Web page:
Big data helps organizations to gain business insights or even drive innovation. In a data-driven economy, the facilitation of the free flow of information and big data analytics while ensuring proper protection of individuals’ rights poses a big challenge to many companies or data users.
IT products vendor H3C has said three new business units will be formed this year: Cloud, Security and Big Data. The new units together with the existing Connectivity unit will become the four-pillar business structure of the company. The Big Data unit will focus on providing big data analytics offering to customers.
However, the launch of the Big Data unit in the Hong Kong market will be delayed, according to Davis Hui, the company’s general manager for Hong Kong and Macau.
"Firstly, there are data privacy concerns under the Personal Data (Privacy) Ordinance (PDPO). It is difficult to share personal data under the current PDPO climate," said Hui.
"Secondly, the collection of customer data usually requires three to six months. The present pool of data is not strong enough to support big data analysis. Until there is sufficient input of data, it is challenging for the public and private sectors to share data," he added.
According to Hui, H3C does not have an expected timeframe on the launch of the Big Data unit in Hong Kong. Its launch will be based on customer needs and the local market environment.
Data privacy vs economic benefits
When asked about his opinion on H3C’s decision, Hong Kong’s Privacy Commissioner for Personal Data (PCPD) Stephen Wong (pictured, right) did not comment on any individual companies’ commercial decisions but stressed the importance of a balance between privacy and economic benefits.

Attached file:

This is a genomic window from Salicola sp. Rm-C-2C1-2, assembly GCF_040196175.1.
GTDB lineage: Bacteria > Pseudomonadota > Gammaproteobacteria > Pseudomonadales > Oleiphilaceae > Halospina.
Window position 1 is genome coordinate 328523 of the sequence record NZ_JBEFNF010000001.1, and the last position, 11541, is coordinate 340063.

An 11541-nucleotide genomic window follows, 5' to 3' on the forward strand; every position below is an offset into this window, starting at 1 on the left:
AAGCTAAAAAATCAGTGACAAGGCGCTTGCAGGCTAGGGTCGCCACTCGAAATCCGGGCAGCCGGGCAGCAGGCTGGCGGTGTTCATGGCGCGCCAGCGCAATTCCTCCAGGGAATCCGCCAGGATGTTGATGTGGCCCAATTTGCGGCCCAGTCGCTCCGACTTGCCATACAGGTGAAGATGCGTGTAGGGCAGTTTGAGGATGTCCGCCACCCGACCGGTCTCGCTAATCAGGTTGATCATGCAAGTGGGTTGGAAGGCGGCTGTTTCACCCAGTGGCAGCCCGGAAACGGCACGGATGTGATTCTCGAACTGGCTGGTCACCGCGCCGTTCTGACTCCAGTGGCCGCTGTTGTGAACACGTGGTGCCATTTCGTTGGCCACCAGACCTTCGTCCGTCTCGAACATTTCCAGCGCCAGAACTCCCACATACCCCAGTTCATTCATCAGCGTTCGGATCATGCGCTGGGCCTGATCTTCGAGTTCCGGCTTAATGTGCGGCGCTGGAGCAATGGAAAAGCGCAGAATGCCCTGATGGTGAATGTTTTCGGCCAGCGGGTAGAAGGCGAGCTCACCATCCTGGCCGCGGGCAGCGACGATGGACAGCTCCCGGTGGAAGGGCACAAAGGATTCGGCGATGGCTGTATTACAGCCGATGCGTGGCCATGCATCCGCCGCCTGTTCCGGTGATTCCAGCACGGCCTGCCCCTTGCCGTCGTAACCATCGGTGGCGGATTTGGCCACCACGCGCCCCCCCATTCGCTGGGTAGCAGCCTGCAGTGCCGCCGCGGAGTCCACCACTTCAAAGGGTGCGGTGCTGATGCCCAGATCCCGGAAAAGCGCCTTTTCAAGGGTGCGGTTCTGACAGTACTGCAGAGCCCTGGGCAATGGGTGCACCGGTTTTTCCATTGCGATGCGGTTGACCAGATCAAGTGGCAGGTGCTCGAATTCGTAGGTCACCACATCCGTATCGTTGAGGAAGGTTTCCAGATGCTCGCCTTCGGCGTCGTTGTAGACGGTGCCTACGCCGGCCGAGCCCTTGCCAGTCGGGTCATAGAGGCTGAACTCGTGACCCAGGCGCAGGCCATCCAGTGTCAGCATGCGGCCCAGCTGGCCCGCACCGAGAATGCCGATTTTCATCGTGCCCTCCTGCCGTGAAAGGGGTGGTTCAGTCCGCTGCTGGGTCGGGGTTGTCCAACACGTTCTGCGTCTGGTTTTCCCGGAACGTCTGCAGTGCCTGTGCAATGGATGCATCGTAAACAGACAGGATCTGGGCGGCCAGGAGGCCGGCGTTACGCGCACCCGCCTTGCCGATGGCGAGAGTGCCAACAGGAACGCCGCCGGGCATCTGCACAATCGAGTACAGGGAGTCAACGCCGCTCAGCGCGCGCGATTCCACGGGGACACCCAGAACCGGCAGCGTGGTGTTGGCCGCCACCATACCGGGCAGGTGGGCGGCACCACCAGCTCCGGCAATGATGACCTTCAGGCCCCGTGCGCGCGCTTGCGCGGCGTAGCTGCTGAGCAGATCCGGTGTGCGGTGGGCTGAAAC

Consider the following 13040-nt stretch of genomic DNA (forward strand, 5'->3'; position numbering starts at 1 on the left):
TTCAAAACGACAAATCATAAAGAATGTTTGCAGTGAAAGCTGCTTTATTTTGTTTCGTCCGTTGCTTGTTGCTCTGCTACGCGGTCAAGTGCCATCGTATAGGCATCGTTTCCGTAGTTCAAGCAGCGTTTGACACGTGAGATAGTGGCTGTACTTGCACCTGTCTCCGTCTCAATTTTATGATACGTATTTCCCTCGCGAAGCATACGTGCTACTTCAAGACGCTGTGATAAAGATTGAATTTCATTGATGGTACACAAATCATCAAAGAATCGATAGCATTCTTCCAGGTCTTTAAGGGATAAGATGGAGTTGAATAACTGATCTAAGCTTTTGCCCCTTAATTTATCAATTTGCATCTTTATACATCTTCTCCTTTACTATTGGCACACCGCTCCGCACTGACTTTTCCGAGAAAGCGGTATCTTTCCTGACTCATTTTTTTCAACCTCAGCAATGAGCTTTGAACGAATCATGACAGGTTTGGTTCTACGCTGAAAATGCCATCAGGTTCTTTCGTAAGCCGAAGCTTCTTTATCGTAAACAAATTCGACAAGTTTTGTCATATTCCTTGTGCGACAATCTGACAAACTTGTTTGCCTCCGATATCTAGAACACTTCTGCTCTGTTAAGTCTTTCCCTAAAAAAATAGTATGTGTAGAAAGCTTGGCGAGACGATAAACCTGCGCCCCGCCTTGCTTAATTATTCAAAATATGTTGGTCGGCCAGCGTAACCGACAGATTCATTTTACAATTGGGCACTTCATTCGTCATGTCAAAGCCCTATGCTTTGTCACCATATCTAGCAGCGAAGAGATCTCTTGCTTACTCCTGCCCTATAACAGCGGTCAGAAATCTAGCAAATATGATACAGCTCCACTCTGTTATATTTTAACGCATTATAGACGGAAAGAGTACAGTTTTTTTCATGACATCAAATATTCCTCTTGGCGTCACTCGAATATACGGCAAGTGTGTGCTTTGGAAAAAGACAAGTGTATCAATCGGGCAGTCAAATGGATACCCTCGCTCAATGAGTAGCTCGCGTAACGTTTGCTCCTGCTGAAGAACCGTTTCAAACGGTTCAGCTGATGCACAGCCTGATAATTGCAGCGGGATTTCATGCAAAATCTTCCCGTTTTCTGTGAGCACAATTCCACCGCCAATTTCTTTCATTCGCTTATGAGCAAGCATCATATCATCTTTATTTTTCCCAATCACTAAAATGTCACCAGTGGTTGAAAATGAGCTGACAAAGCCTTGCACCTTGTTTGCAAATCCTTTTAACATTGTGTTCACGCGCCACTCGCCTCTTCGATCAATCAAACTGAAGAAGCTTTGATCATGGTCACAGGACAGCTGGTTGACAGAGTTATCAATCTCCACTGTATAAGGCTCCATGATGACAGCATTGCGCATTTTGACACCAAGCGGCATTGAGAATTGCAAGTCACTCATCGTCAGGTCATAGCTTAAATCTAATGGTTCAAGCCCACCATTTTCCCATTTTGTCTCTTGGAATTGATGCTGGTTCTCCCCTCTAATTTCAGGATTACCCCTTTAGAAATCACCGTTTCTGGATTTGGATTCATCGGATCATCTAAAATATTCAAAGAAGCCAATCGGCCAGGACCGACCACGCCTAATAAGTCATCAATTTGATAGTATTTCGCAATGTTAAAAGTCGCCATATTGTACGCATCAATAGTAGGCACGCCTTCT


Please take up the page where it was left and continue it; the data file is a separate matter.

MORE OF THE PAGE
“We believe that economic and societal benefits and the right of individuals to privacy are equally important, and a proper balance must be struck,” said Wong.
He explained that the Personal Data (Privacy) Ordinance is not a key barrier to the open data policy as it provides exemptions for statistics and research activities.
Under section 62 of the Ordinance, personal data that is used solely to prepare statistics or carry out research is exempted from the restrictions on use, if the resulting statistics or research is not made available in a form that identifies the data subjects. However, for personal data that is obtained from the public domains, it is still subject to the protection of the Ordinance.
“The key to address the challenges towards personal data privacy protection when exploring big data potential is to balance privacy rights with other rights and interests,” he noted.
Current law needs updates to meet tech trends
Legislative councilor (IT) Charles Mok (pictured, middle) pointed out that the current privacy law is not updated to meet technology trends, and is unclear in cross-border data transfer and re-use of public domain data.
“The biggest problem is that our government never updates our laws as global needs and technology change. The last round of legal update did not happen until about 15 years of the law being in place. That may leave our law outdated or even unenforceable,” noted Mok.
Mok explained that the current privacy law may still be unclear in a number of areas, such as the uncertainty about the enactment of section 33 and re-use of public domain data. Section 33 limits the transfer of personal data outside Hong Kong. The current law also limits the re-use only to purposes within the original intent of the collection of the data.